March 6, 2018

Dispelling the Myth that Scientist don’t care about teaching

Scientist at times can be seen as more focused on research, at the expense of their students. However, the Biology department here is taking a stance on providing Biology instructors an area in which they can improve the way they teach. In doing this Professor of Biology Kimberly Tanner and her colleagues are paving the way for this to occur. It began with a five-day summer training institute, as the time progressed 89% of instructors within the Biology department attended at least one workshop. While 83% attended follow-up programs.  The individuals who went through the program experienced more than 100 hours on training.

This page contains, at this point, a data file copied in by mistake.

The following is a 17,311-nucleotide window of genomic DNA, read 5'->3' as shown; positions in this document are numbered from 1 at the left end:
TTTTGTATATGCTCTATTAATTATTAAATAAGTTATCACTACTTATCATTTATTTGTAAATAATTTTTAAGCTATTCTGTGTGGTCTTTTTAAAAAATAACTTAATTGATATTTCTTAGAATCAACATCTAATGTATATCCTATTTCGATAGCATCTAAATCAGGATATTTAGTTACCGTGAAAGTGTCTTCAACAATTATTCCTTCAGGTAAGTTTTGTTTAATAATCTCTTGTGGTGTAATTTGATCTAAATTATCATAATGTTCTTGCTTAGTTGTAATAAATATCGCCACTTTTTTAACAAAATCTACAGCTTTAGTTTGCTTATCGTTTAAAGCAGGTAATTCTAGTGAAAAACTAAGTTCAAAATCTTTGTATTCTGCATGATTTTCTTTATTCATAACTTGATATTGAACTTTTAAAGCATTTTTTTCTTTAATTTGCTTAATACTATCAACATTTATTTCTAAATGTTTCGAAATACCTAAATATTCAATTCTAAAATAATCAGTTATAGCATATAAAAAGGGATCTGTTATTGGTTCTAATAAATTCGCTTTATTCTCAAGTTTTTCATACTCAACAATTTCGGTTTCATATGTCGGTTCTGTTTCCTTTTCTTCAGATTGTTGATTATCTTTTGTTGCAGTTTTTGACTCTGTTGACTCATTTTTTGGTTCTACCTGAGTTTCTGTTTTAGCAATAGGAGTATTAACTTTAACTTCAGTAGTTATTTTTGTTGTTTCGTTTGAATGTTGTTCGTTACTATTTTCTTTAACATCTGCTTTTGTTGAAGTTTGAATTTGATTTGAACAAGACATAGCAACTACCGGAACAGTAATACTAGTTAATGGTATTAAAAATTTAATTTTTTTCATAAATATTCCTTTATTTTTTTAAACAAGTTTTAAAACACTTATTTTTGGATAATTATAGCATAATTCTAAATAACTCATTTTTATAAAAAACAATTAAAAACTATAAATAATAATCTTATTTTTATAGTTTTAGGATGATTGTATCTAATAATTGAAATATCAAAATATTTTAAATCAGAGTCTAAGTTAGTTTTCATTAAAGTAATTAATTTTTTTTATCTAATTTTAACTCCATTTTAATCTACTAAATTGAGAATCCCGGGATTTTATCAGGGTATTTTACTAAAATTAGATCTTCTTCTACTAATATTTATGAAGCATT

The training was centered on a few techniques for example “active learning.” This would provide the students with the proper tools for controlling how they learn. In order to determine how efficient this program is, a technique of analyzing recordings of classroom noise/student participation was utilized. This research helped debunk a myth regarding the correlation among how much time faculty devote to their teaching, and how this hinders their research. It was discovered that only 6% of study participants believed this, on the other hand 30% believed the opposite. The opposite side of the spectrum thought it positively influenced their research. Professor Tanner attributes this to a shift in a more cohesive sense of community due to the trainings provided.

Techniques like this engage students which is vital to them. Several students tend to leave Biology. Professor Tanner states, “And they leave based on personal demographics — more women leave, more students of color leave. These strategies will help us retain more of those students.” This should seek to have other universities follow suit.


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